The fund’s membership in the UN system heightens its obligation to advance that institution’s goals. But Alfred de Zayas, then the UN independent expert on the promotion of a democratic and equitable international order, said in 2017 that it has often failed to do so: “I deplore the fact that the lending practices of international financial institutions sometimes go against the aims of the United Nations, not just in the field of human rights, but also in achieving the Sustainable Development Goals.” De Zayas urged the fund “to abandon its ‘outdated’ insistence on ‘Wild West’ privatization, market deregulation, and austerity.”
The IMF faces significant obstacles to equitable transformation. Despite modest changes to the organization’s voting structure, which is determined by a quota system that considers a country’s GDP and other factors, high-income economies can still dictate terms to their low- and middle-income counterparts, and the United States retains veto power over certain decisions, including amendments to the IMF charter. Another impediment to a more progressive framework is institutional inertia; according to research done by Theresa Reinold, a professor at Duisburg-Essen University, the IMF has a deeply entrenched organizational culture that prefers the path of least resistance and relies on self-reinforcing perspectives. The fund, while not monolithic, is largely populated by technocrats who tend to be educated in the same elite institutions and lack incentives to critically reflect on alternatives to the organization’s embedded logic. Even when that ideology is challenged by the IMF’s research arm, it has not translated easily to policy-making and implementation. As Alston and others urge, democratizing leadership and ranks to include those with varied economic training and ideologies, as well as diversifying in terms of gender, geography, and range of expertise, would help the fund consider and integrate heterogeneous perspectives on economic policy-making, and foster a more expansive understanding of its policies’ impacts. And if the IMF continues to insist that human rights are outside its mandate, its Articles of Agreement must be amended to include them.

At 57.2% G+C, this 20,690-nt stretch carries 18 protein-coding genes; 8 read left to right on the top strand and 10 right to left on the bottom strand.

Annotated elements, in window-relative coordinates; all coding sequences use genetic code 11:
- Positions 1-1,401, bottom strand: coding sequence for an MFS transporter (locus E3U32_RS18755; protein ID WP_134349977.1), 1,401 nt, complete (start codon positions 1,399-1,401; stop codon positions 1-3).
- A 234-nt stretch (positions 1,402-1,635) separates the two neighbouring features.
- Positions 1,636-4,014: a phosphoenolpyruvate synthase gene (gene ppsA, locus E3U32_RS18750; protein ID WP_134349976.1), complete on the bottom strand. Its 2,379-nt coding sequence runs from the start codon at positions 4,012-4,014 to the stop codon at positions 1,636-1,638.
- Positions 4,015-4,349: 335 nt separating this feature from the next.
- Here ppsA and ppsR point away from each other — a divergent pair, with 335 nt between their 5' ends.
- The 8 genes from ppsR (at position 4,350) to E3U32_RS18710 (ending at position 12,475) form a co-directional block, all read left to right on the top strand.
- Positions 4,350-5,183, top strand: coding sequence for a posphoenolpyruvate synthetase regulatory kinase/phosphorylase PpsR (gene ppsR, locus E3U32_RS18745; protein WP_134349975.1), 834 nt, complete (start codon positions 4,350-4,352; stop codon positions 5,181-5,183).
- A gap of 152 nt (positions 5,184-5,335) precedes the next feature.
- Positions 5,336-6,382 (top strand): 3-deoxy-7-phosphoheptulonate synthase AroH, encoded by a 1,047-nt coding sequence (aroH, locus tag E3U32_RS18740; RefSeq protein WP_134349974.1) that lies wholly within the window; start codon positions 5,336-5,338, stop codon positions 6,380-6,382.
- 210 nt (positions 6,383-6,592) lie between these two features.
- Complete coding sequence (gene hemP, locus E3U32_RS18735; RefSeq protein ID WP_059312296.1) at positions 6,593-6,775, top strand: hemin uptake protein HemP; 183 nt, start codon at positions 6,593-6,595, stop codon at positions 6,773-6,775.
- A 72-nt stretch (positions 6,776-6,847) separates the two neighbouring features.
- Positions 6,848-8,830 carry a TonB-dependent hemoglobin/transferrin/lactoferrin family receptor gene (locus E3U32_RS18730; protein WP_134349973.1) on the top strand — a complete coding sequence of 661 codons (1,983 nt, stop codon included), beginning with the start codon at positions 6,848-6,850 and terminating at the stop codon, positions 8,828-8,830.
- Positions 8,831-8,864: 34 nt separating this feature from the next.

The fund is currently conducting a review of its conditionality policies that could allow it to advance a more egalitarian agenda. Civil-society groups urged the IMF in a letter to use this “opportunity to reconsider the current approach in favour of one that protects universal human rights and supports the achievement of the Sustainable Development Goals.” To that end, de Zayas recommended that the fund replace regressive loan conditions with progressive ones, including placing a moratorium on military spending, promoting tax reform and stepped-up tax enforcement, prohibiting the use of money to repay vulture-capital loans, and outlawing tax havens. Including civil society in this reform process is critical to counterbalancing the policy preferences of wealthy investor countries who are, in effect, ensuring a return on their investment by imposing self-serving economic terms on struggling countries.
Given the deep roots of the IMF’s past policy failures, consequential change will require more than just tinkering around the edges. But since transformative reforms are unlikely at the moment, incremental change is better than nothing. As Alston argued, “many observers now accept that there are strong links between populism, disillusionment with government, and the exacerbation of economic insecurity caused by the sorts of neoliberal policies with which the Fund has long been synonymous.” In this era of escalating tension between capitalism and democracy, the stakes for overhauling the IMF are enormous.